Regular observers of the Supreme Court watched the
approach taken by M. A. Sumanthiran last Thursday.
After succeeding in getting the case postponed several
times on objections on the constitution of the bench,
Sumanthiran took another one and a half hours of the
court’s time trying to object to the right of the Chief
Justice to appoint a higher bench. Finally when the
bench seemed disinclined to hear his objections (which
appeared to be on very technical grounds and contrary to
the provisions of the Constitution which clearly gave
the Chief Justice the right to appoint benches of larger
numbers), he demanded a pronouncement on his
Throughout the hearing and the unsuccessful attempts by
Sumanthiran to delay the process, the bench remained
steadfast and seemed impervious to the accusations and
demands being hurled at them.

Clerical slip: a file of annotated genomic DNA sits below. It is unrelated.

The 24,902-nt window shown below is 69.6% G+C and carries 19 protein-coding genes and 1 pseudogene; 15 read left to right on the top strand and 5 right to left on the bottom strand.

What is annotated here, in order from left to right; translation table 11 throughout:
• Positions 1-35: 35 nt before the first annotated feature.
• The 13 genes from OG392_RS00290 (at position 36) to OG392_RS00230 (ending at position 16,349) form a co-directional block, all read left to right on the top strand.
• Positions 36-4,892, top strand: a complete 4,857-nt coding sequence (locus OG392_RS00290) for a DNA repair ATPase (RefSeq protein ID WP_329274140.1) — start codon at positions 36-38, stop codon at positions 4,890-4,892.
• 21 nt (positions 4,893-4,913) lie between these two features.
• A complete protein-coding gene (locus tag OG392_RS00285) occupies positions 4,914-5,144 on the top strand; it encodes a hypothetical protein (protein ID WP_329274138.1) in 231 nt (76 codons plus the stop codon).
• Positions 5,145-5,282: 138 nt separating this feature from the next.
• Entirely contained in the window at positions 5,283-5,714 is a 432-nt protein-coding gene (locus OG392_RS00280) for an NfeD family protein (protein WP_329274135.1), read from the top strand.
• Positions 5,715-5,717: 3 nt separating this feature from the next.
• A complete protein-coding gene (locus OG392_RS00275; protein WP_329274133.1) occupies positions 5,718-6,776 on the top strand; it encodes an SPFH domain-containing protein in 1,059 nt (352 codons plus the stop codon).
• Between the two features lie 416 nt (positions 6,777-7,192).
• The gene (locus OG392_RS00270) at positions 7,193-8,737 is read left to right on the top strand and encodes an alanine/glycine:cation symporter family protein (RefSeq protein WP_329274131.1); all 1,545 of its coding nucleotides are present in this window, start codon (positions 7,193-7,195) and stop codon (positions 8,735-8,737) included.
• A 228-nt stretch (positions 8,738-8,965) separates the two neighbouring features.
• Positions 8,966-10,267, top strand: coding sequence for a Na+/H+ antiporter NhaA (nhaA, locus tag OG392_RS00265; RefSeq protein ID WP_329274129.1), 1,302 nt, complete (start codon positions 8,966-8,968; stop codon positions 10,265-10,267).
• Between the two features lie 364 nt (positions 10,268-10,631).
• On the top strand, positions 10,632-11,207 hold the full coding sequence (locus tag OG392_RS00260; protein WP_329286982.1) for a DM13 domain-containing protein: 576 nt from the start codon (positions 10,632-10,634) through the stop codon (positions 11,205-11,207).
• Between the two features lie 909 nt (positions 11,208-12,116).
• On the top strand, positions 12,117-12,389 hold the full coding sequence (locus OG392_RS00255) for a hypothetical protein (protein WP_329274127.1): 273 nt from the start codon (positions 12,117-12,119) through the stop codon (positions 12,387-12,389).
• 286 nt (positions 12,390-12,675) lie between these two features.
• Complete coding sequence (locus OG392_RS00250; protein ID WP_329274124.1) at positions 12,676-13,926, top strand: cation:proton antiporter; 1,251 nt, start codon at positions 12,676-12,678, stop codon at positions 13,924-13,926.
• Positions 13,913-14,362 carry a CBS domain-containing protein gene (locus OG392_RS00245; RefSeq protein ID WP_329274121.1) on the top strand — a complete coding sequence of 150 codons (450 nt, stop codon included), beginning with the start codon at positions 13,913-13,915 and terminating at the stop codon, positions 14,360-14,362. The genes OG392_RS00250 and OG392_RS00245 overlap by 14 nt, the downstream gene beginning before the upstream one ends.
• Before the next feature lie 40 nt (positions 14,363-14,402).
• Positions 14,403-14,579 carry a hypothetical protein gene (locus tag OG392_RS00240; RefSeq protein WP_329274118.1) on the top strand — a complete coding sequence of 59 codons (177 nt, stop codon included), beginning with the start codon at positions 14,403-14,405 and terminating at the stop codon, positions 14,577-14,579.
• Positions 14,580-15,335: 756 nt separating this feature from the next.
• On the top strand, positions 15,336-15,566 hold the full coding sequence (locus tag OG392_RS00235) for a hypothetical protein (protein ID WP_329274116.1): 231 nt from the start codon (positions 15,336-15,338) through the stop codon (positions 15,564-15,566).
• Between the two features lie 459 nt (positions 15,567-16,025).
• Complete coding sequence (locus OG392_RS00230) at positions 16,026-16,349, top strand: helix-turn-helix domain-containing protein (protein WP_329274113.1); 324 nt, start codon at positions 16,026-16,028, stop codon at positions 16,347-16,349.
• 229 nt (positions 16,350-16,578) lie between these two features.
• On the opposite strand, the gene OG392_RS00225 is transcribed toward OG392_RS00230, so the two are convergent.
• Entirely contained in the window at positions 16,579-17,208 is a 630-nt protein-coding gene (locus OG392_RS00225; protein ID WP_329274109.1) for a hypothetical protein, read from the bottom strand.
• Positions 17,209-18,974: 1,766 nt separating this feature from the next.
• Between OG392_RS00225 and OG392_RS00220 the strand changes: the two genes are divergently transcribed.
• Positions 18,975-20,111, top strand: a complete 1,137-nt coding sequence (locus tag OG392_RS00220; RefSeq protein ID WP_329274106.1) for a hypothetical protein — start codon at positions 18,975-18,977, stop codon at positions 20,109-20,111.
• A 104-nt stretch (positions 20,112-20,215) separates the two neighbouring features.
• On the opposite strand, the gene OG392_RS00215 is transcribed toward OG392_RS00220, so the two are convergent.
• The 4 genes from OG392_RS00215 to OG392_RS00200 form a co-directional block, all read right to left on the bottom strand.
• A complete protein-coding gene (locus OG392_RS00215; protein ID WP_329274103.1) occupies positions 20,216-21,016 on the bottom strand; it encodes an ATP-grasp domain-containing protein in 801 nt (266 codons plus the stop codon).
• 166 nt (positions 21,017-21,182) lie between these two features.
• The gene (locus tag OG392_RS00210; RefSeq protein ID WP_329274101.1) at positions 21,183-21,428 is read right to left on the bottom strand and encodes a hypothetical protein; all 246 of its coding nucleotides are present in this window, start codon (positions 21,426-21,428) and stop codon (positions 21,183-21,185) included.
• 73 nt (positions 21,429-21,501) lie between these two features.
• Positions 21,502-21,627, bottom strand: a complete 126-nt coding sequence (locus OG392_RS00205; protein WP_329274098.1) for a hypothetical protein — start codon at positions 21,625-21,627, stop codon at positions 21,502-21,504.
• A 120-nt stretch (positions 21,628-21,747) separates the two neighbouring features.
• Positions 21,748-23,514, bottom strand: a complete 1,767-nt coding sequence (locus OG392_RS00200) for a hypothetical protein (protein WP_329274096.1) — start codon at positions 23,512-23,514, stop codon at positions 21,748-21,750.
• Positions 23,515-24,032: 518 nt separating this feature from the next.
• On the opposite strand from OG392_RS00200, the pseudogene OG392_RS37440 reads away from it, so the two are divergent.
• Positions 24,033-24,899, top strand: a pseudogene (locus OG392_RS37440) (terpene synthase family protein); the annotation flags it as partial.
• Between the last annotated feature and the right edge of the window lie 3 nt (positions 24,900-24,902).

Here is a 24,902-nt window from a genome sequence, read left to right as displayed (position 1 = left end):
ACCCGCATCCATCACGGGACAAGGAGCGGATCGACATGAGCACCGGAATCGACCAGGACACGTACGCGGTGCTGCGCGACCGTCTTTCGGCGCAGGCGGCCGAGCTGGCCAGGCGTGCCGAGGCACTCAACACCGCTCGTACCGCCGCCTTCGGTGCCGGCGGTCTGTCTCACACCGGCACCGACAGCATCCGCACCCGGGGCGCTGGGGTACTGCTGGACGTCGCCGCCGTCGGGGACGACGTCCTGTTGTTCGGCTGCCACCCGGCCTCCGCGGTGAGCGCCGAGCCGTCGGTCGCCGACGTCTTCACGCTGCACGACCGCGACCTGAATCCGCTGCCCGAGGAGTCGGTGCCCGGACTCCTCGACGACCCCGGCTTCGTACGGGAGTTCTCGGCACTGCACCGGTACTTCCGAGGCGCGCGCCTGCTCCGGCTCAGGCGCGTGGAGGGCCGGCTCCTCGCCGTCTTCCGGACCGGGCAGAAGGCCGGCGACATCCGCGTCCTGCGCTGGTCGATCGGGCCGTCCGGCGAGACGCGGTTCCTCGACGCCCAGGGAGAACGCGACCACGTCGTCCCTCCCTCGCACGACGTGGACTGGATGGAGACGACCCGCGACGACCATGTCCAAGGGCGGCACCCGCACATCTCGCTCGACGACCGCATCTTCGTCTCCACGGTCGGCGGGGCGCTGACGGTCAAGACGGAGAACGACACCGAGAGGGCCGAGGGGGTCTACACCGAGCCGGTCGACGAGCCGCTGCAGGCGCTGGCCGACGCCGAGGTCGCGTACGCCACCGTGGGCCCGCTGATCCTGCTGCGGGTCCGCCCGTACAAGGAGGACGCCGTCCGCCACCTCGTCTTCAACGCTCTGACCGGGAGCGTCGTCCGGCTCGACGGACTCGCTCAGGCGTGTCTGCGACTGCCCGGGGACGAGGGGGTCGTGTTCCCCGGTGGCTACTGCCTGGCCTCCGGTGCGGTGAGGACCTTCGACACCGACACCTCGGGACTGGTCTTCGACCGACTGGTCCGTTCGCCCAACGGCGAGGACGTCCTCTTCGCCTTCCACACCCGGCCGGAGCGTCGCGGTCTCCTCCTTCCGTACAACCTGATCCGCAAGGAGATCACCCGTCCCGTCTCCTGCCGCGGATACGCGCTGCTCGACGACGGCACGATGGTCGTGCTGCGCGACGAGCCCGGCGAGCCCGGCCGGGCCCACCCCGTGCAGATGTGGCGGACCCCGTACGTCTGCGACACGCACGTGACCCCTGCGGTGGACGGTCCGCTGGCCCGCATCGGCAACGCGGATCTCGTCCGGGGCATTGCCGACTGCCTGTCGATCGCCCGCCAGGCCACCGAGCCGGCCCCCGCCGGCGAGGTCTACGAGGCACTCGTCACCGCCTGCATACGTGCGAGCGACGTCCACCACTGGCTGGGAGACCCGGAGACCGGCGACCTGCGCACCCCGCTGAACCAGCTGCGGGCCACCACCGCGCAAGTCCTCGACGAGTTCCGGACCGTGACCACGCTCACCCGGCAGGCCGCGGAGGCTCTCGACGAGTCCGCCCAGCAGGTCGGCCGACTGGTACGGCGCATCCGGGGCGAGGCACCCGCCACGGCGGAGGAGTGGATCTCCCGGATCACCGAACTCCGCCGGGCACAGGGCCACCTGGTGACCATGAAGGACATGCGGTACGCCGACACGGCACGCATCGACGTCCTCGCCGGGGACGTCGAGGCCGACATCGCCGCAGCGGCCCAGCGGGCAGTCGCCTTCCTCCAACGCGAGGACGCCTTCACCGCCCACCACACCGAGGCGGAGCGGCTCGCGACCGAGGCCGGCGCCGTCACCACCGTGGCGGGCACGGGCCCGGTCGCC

Chief Justice himself, several times pointed out to
Sumanthiran that it was on his submissions, which were a
“gloss” on the judgement, that the court had been
misdirected to believe there was an order in the main
judgement in SC FR 209 that Dr. P. B. Jayasundera had to
vacate his post. Justice Sripavan pointed out that
there had been no order against Dr. P. B. Jayasundera in
the main judgement which had been violated, and
therefore justified him being recalled to court.
Justice Bandaranayake and Justice Marsoof both several
times, exclaimed that the Court had directed this case
to the same bench for incidental orders, that it had
been different benches which had sat and that no
counsel, including Sumanthiran, had pointed this out to
court. At several times, questions were asked as to
whether the subsequent orders made by these benches were
Sumanthiran and Justice Tillekewardene said that the
Affidavit given by Dr. P B Jayasundera to former Chief
Justice Sarath N Silva, was voluntary and so need not
have contained a statement that he would not work again.
This was met by several counter remarks from the Bench
Chief Justice pointed out that the proceedings
themselves indicated that the court had directed Dr.